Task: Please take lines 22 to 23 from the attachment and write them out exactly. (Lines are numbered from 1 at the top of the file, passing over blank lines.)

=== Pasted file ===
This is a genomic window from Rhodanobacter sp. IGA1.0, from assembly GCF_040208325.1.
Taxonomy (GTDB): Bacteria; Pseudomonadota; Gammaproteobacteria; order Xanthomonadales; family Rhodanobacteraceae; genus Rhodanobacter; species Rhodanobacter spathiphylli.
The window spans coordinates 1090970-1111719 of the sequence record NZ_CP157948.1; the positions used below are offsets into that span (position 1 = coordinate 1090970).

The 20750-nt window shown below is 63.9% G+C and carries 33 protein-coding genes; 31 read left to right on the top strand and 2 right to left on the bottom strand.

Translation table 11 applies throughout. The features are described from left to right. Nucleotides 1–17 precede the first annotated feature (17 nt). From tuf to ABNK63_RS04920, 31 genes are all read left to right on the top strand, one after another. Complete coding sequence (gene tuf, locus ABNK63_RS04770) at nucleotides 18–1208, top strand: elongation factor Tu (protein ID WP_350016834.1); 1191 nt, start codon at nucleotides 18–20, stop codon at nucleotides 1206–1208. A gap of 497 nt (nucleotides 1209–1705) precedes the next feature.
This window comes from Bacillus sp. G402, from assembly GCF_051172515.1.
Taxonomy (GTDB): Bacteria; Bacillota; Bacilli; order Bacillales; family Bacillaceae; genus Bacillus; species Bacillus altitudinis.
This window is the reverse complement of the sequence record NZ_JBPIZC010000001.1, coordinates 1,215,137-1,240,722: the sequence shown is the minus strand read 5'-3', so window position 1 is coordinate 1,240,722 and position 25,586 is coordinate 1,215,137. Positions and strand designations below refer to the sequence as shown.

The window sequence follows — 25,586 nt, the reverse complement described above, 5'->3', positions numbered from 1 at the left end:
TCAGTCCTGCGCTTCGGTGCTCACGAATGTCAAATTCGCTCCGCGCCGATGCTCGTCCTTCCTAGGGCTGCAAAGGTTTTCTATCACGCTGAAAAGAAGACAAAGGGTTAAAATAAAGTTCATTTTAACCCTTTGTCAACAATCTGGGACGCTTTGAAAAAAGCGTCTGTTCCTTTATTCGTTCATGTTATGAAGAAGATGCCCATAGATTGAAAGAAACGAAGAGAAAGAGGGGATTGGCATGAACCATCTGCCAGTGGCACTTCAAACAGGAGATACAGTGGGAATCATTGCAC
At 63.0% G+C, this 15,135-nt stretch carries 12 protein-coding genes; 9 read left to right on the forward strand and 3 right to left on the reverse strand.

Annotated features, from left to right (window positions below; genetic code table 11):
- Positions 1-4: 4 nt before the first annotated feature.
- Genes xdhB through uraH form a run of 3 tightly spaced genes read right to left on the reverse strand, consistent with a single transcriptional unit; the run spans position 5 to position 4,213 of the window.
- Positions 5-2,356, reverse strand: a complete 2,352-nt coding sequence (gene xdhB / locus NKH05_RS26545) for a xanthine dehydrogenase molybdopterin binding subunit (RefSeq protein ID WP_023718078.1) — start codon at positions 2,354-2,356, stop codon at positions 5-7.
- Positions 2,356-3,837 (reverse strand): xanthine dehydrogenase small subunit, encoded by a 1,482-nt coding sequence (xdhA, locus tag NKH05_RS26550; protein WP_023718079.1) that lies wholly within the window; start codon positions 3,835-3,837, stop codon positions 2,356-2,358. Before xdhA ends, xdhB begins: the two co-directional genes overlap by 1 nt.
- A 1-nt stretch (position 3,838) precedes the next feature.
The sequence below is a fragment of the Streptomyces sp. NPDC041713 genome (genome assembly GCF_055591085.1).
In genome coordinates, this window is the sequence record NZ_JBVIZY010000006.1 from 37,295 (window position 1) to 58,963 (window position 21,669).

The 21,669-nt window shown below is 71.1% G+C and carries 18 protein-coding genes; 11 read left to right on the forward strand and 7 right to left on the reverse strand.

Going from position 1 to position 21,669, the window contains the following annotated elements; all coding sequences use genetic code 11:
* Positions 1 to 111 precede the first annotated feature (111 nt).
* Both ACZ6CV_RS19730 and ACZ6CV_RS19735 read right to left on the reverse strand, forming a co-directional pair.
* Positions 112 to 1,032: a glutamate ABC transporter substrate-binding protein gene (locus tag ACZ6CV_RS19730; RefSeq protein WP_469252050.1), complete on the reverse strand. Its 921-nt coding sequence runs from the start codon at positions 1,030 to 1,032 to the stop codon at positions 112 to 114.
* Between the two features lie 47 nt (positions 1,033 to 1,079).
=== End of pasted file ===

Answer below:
* Positions 1 to 111 precede the first annotated feature (111 nt).
* Both ACZ6CV_RS19730 and ACZ6CV_RS19735 read right to left on the reverse strand, forming a co-directional pair.